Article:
In any event the injustice remains and is only going to become more widespread. The Spirit is having little patience with this unrepentent and intemperate doctrine. In such circumstances two things need to happen. First, the injustice must be called out. People must speak from their own hearts. There will be those who defer to the magisterium, but that deference has a long history and is part of the messiness of life. Second, we must work toward recovering the foundations for a "sense of the faithful" that was so rudely stifled at the time of the Gregorian reforms. This is more than calling out injustice. We need to enable and promote an examination of conscience by the institutional Church on this matter. And this will be futile unless we also find a way of conceptualizing Church history so that such an injustice can be admitted without compromising the integrity of the institution.
Vatican II has already enabled an examination of conscience by conceeding ‐‐ quite properly ‐‐ that the institutional Church's own mistakes have contributed to strained relations with other religions, the "separated brethren" in particular. More importantly, Dei Verbum refocuses God's self‐revelation on Jesus Christ by the power of the Holy Spirit, effectively repurposing doctrine, even "definitive" doctrine, so as to direct our gaze to Christ. This redirection opens up the possibility that "loving one another" will be seen to take precedence over this gender based rule, leading eventually to a better understanding of Christ's Spirit at work and to a doctrinal formulation that better directs our gaze to God's self‐revelation. Ironically, the current doctrinal formulation on this issue is causing consternation as well as injustice.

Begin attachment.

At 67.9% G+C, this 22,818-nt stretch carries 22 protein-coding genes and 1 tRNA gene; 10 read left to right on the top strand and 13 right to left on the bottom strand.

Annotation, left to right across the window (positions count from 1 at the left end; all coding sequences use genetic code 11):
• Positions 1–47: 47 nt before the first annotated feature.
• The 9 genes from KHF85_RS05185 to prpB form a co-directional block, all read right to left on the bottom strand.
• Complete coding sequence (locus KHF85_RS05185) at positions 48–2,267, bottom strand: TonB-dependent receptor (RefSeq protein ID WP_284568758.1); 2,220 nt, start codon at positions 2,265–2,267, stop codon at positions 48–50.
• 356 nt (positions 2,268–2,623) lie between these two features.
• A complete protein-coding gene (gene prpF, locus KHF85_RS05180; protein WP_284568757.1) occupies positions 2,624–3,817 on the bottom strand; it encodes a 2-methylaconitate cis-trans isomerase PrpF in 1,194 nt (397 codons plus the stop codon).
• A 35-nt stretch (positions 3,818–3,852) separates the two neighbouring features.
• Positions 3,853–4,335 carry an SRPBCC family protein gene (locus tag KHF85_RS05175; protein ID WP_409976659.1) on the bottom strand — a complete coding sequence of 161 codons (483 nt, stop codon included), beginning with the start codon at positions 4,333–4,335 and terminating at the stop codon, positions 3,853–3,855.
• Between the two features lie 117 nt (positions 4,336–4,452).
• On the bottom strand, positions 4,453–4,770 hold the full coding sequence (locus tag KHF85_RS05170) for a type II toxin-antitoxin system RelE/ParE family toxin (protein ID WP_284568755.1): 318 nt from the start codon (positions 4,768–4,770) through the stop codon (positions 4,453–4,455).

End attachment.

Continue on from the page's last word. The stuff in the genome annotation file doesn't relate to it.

What remains is work toward a "sense of the faithful" on this issue. Historically, the people have been passive. Many are in the habit of relying upon the "definitive" pronouncements of the magisterium, which prior to Vatican II systematically cultivated such reliance. But there are indications that the people may be developing participatory structures and practices on their own, structures and practices that may overcome the traditional deficits of unruly democratic processes. The key is precisely the same remedy that Vatican II applied to revelation in Dei Verbum : a shift in focus toward Christ, toward discernment of Christ's Spirit in the human heart. This discernment is a skill that has been neglected. What is needed are structures and practices that support and foster the learning of this skill.
The Spirit is alive and well, so discernment is evident widely in communities across the globe where people are gathered in prayer, and for reform of the Church. And one reform minded group of people, in particular, is currently planning a program that will send participants back to their home communities to use a "listening circle" technique to support this discernment process for people who are struggling with the kind of tension that arises when doctrines of long standing become so self referential that they are less and less able to illuminate what God is revealing in Christ by the power of the Spirit. It is hoped that this lay led initiative, planned for October 12‐14, 2018, in Dallas, Texas, USA, will spawn a series of local "listening circles" that can give structure and discern direction for a "sense of the faithful" on matters currently in tension. The structures and practices being set up can be applied to such matters generally, including the call of women to priestly ministry.